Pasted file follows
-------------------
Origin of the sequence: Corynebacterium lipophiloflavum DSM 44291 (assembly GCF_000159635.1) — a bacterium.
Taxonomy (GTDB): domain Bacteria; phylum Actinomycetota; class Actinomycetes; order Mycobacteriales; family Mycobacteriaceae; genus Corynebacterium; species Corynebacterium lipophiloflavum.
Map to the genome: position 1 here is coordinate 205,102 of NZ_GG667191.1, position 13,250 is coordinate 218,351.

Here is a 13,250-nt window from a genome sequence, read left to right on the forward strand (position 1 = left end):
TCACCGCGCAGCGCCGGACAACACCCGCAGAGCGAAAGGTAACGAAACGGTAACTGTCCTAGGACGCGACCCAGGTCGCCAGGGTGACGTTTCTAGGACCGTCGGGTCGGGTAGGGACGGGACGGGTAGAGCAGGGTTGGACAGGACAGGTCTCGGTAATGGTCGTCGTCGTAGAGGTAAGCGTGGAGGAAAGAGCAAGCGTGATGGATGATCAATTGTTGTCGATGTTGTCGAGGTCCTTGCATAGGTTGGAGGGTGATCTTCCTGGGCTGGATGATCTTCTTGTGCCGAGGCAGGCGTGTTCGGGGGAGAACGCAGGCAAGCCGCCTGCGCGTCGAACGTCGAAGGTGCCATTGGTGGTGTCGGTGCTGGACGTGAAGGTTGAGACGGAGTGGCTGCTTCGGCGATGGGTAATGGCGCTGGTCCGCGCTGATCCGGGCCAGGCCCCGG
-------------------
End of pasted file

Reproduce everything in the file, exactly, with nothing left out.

Origin of the sequence: Corynebacterium lipophiloflavum DSM 44291 (assembly GCF_000159635.1) — a bacterium.
Taxonomy (GTDB): domain Bacteria; phylum Actinomycetota; class Actinomycetes; order Mycobacteriales; family Mycobacteriaceae; genus Corynebacterium; species Corynebacterium lipophiloflavum.
Map to the genome: position 1 here is coordinate 205,102 of NZ_GG667191.1, position 13,250 is coordinate 218,351.

Here is a 13,250-nt window from a genome sequence, read left to right on the forward strand (position 1 = left end):
TCACCGCGCAGCGCCGGACAACACCCGCAGAGCGAAAGGTAACGAAACGGTAACTGTCCTAGGACGCGACCCAGGTCGCCAGGGTGACGTTTCTAGGACCGTCGGGTCGGGTAGGGACGGGACGGGTAGAGCAGGGTTGGACAGGACAGGTCTCGGTAATGGTCGTCGTCGTAGAGGTAAGCGTGGAGGAAAGAGCAAGCGTGATGGATGATCAATTGTTGTCGATGTTGTCGAGGTCCTTGCATAGGTTGGAGGGTGATCTTCCTGGGCTGGATGATCTTCTTGTGCCGAGGCAGGCGTGTTCGGGGGAGAACGCAGGCAAGCCGCCTGCGCGTCGAACGTCGAAGGTGCCATTGGTGGTGTCGGTGCTGGACGTGAAGGTTGAGACGGAGTGGCTGCTTCGGCGATGGGTAATGGCGCTGGTCCGCGCTGATCCGGGCCAGGCCCCGG